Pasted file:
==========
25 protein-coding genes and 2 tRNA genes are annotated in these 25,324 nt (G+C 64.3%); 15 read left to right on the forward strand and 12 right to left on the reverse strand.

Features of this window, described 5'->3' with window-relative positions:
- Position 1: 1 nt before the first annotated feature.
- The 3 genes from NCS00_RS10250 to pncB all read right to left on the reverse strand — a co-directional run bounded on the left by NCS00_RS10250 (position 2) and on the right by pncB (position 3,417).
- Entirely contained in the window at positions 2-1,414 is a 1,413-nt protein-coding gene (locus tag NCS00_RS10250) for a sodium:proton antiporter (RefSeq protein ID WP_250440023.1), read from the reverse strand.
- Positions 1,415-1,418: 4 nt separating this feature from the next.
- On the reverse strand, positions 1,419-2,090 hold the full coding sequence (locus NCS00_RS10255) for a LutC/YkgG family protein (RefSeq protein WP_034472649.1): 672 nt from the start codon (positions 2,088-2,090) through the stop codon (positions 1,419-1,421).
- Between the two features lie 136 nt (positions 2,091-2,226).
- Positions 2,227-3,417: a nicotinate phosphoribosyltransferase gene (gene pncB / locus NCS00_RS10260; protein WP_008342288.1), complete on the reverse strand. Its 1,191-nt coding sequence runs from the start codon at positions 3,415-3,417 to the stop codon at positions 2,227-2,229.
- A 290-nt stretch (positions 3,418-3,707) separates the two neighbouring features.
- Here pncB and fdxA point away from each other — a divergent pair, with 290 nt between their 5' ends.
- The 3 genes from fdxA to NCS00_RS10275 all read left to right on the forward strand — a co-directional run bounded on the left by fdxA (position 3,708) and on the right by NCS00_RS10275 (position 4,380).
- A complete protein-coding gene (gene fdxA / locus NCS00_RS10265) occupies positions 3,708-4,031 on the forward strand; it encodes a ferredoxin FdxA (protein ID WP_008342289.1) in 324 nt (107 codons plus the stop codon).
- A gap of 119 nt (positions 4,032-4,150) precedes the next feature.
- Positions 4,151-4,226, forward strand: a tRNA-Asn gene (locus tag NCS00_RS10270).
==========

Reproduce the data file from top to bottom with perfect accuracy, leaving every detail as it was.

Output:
25 protein-coding genes and 2 tRNA genes are annotated in these 25,324 nt (G+C 64.3%); 15 read left to right on the forward strand and 12 right to left on the reverse strand.

Features of this window, described 5'->3' with window-relative positions:
- Position 1: 1 nt before the first annotated feature.
- The 3 genes from NCS00_RS10250 to pncB all read right to left on the reverse strand — a co-directional run bounded on the left by NCS00_RS10250 (position 2) and on the right by pncB (position 3,417).
- Entirely contained in the window at positions 2-1,414 is a 1,413-nt protein-coding gene (locus tag NCS00_RS10250) for a sodium:proton antiporter (RefSeq protein ID WP_250440023.1), read from the reverse strand.
- Positions 1,415-1,418: 4 nt separating this feature from the next.
- On the reverse strand, positions 1,419-2,090 hold the full coding sequence (locus NCS00_RS10255) for a LutC/YkgG family protein (RefSeq protein WP_034472649.1): 672 nt from the start codon (positions 2,088-2,090) through the stop codon (positions 1,419-1,421).
- Between the two features lie 136 nt (positions 2,091-2,226).
- Positions 2,227-3,417: a nicotinate phosphoribosyltransferase gene (gene pncB / locus NCS00_RS10260; protein WP_008342288.1), complete on the reverse strand. Its 1,191-nt coding sequence runs from the start codon at positions 3,415-3,417 to the stop codon at positions 2,227-2,229.
- A 290-nt stretch (positions 3,418-3,707) separates the two neighbouring features.
- Here pncB and fdxA point away from each other — a divergent pair, with 290 nt between their 5' ends.
- The 3 genes from fdxA to NCS00_RS10275 all read left to right on the forward strand — a co-directional run bounded on the left by fdxA (position 3,708) and on the right by NCS00_RS10275 (position 4,380).
- A complete protein-coding gene (gene fdxA / locus NCS00_RS10265) occupies positions 3,708-4,031 on the forward strand; it encodes a ferredoxin FdxA (protein ID WP_008342289.1) in 324 nt (107 codons plus the stop codon).
- A gap of 119 nt (positions 4,032-4,150) precedes the next feature.
- Positions 4,151-4,226, forward strand: a tRNA-Asn gene (locus tag NCS00_RS10270).